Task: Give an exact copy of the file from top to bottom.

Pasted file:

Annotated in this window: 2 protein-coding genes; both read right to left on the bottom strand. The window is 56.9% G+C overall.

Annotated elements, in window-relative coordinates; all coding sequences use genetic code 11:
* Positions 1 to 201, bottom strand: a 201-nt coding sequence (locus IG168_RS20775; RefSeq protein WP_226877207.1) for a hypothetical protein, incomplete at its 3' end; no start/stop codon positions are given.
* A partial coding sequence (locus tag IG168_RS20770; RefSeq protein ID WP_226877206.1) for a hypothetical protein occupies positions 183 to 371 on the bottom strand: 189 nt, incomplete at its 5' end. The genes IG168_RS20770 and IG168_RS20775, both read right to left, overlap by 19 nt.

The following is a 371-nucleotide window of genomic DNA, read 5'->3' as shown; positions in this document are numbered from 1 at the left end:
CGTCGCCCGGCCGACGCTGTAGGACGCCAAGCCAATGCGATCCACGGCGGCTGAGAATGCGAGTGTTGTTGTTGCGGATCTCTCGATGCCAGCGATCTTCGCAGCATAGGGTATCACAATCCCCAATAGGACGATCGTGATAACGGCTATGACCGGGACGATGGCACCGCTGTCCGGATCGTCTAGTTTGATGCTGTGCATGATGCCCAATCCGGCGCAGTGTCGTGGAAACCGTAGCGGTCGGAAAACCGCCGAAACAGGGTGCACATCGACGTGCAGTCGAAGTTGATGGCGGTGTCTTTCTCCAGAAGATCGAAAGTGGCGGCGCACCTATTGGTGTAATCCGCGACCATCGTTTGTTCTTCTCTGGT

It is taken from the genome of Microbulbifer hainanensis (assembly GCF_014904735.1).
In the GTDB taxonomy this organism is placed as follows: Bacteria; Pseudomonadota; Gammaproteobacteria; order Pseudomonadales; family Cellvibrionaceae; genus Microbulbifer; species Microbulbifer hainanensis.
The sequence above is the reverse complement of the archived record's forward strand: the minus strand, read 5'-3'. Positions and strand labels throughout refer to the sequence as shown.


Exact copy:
Annotated in this window: 2 protein-coding genes; both read right to left on the bottom strand. The window is 56.9% G+C overall.

Annotated elements, in window-relative coordinates; all coding sequences use genetic code 11:
* Positions 1 to 201, bottom strand: a 201-nt coding sequence (locus IG168_RS20775; RefSeq protein WP_226877207.1) for a hypothetical protein, incomplete at its 3' end; no start/stop codon positions are given.
* A partial coding sequence (locus tag IG168_RS20770; RefSeq protein ID WP_226877206.1) for a hypothetical protein occupies positions 183 to 371 on the bottom strand: 189 nt, incomplete at its 5' end. The genes IG168_RS20770 and IG168_RS20775, both read right to left, overlap by 19 nt.

The following is a 371-nucleotide window of genomic DNA, read 5'->3' as shown; positions in this document are numbered from 1 at the left end:
CGTCGCCCGGCCGACGCTGTAGGACGCCAAGCCAATGCGATCCACGGCGGCTGAGAATGCGAGTGTTGTTGTTGCGGATCTCTCGATGCCAGCGATCTTCGCAGCATAGGGTATCACAATCCCCAATAGGACGATCGTGATAACGGCTATGACCGGGACGATGGCACCGCTGTCCGGATCGTCTAGTTTGATGCTGTGCATGATGCCCAATCCGGCGCAGTGTCGTGGAAACCGTAGCGGTCGGAAAACCGCCGAAACAGGGTGCACATCGACGTGCAGTCGAAGTTGATGGCGGTGTCTTTCTCCAGAAGATCGAAAGTGGCGGCGCACCTATTGGTGTAATCCGCGACCATCGTTTGTTCTTCTCTGGT

It is taken from the genome of Microbulbifer hainanensis (assembly GCF_014904735.1).
In the GTDB taxonomy this organism is placed as follows: Bacteria; Pseudomonadota; Gammaproteobacteria; order Pseudomonadales; family Cellvibrionaceae; genus Microbulbifer; species Microbulbifer hainanensis.
The sequence above is the reverse complement of the archived record's forward strand: the minus strand, read 5'-3'. Positions and strand labels throughout refer to the sequence as shown.